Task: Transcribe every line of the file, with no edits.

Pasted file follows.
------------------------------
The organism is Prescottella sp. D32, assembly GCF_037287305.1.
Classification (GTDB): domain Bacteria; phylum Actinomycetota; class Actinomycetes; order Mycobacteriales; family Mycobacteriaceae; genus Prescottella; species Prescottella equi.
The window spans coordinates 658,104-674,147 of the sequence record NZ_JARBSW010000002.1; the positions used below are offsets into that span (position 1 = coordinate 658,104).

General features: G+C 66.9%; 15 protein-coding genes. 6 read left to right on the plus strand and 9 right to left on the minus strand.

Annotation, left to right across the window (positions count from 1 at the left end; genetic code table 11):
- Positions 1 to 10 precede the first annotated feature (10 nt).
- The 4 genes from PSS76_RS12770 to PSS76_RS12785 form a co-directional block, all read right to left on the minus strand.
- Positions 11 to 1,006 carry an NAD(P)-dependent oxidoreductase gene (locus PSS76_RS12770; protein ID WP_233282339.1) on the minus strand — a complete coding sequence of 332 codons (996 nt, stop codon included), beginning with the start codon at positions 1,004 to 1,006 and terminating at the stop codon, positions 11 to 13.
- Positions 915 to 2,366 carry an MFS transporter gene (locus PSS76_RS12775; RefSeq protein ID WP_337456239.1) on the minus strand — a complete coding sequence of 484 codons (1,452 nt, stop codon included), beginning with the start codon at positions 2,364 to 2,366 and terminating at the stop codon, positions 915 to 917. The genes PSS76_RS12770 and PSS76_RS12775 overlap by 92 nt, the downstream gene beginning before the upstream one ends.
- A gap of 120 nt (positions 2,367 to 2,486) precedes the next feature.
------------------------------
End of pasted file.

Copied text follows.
The organism is Prescottella sp. D32, assembly GCF_037287305.1.
Classification (GTDB): domain Bacteria; phylum Actinomycetota; class Actinomycetes; order Mycobacteriales; family Mycobacteriaceae; genus Prescottella; species Prescottella equi.
The window spans coordinates 658,104-674,147 of the sequence record NZ_JARBSW010000002.1; the positions used below are offsets into that span (position 1 = coordinate 658,104).

General features: G+C 66.9%; 15 protein-coding genes. 6 read left to right on the plus strand and 9 right to left on the minus strand.

Annotation, left to right across the window (positions count from 1 at the left end; genetic code table 11):
- Positions 1 to 10 precede the first annotated feature (10 nt).
- The 4 genes from PSS76_RS12770 to PSS76_RS12785 form a co-directional block, all read right to left on the minus strand.
- Positions 11 to 1,006 carry an NAD(P)-dependent oxidoreductase gene (locus PSS76_RS12770; protein ID WP_233282339.1) on the minus strand — a complete coding sequence of 332 codons (996 nt, stop codon included), beginning with the start codon at positions 1,004 to 1,006 and terminating at the stop codon, positions 11 to 13.
- Positions 915 to 2,366 carry an MFS transporter gene (locus PSS76_RS12775; RefSeq protein ID WP_337456239.1) on the minus strand — a complete coding sequence of 484 codons (1,452 nt, stop codon included), beginning with the start codon at positions 2,364 to 2,366 and terminating at the stop codon, positions 915 to 917. The genes PSS76_RS12770 and PSS76_RS12775 overlap by 92 nt, the downstream gene beginning before the upstream one ends.
- A gap of 120 nt (positions 2,367 to 2,486) precedes the next feature.